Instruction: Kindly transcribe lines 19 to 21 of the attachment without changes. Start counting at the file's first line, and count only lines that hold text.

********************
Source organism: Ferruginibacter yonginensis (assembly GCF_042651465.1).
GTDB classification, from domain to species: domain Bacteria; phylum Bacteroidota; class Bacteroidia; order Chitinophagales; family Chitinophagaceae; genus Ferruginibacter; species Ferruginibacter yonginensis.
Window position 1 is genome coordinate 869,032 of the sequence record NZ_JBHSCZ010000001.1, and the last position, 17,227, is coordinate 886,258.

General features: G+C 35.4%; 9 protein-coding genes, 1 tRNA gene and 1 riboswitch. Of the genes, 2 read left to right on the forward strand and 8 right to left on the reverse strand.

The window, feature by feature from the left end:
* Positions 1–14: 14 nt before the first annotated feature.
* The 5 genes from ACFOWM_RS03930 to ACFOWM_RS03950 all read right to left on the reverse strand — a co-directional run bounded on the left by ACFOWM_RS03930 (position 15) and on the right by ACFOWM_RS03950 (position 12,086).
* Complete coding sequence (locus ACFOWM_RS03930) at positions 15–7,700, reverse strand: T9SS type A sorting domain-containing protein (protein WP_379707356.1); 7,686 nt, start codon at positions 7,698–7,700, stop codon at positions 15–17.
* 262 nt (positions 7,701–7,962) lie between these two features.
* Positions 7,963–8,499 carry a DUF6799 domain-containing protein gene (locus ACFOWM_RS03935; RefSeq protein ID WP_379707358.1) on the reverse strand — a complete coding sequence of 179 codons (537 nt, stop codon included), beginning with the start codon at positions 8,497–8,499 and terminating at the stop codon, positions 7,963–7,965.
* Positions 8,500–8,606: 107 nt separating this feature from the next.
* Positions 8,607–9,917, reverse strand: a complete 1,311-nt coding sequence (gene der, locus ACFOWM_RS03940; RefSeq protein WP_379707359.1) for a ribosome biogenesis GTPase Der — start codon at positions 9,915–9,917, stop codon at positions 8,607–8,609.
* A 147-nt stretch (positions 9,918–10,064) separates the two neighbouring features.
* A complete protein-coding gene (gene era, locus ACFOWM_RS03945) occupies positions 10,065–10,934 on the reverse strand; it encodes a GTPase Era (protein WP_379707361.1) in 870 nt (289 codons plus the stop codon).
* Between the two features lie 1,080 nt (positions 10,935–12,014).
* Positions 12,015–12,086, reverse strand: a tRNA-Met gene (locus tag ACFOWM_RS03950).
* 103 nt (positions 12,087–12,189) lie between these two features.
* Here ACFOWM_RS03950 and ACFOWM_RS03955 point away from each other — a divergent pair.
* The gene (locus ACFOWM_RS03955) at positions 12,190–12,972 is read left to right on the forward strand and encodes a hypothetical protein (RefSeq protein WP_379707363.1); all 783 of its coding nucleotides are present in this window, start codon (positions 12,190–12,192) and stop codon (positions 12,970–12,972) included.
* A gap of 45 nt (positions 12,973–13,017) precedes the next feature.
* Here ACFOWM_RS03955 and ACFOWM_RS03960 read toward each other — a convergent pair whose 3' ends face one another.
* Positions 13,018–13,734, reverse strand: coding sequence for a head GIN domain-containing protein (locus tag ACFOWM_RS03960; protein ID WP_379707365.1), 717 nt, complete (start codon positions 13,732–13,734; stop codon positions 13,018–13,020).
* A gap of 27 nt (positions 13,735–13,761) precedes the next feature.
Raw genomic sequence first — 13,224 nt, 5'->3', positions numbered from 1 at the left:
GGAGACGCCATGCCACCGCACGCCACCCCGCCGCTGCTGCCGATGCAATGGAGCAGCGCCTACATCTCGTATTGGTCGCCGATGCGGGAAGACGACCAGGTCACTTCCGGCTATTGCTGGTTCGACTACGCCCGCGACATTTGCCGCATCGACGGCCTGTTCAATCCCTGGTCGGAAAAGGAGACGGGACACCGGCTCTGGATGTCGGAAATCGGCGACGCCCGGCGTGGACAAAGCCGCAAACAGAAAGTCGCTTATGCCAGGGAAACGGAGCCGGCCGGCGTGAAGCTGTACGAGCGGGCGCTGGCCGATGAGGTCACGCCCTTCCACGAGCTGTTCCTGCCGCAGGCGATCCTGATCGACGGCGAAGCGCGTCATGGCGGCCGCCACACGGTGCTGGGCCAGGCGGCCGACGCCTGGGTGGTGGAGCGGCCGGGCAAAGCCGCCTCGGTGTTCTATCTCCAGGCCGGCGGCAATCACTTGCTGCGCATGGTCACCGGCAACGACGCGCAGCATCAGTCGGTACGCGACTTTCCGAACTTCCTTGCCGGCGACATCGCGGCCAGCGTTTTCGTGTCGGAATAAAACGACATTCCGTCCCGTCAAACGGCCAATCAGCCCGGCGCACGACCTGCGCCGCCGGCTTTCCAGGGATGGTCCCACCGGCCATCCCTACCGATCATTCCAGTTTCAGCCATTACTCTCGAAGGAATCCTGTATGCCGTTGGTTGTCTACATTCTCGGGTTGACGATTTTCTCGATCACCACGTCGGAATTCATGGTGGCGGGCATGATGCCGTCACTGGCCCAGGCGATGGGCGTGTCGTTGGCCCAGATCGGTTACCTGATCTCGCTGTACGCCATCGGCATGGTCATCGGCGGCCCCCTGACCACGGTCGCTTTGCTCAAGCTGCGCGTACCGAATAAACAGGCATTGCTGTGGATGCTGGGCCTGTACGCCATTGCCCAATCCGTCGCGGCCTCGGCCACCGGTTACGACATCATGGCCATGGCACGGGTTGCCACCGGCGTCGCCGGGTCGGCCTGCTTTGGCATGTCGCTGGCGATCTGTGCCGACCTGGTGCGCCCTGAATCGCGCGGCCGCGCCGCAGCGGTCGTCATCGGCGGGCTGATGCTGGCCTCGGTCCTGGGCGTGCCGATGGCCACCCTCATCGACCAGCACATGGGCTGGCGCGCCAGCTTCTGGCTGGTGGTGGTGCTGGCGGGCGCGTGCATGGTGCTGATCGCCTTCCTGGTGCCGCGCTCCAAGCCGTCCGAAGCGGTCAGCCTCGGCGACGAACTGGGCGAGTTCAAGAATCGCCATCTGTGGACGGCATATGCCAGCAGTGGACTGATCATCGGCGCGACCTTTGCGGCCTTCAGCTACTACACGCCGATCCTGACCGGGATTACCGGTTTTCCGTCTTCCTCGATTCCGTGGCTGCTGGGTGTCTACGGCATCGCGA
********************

* The gene (locus ACFOWM_RS03955) at positions 12,190–12,972 is read left to right on the forward strand and encodes a hypothetical protein (RefSeq protein WP_379707363.1); all 783 of its coding nucleotides are present in this window, start codon (positions 12,190–12,192) and stop codon (positions 12,970–12,972) included.
* A gap of 45 nt (positions 12,973–13,017) precedes the next feature.
* Here ACFOWM_RS03955 and ACFOWM_RS03960 read toward each other — a convergent pair whose 3' ends face one another.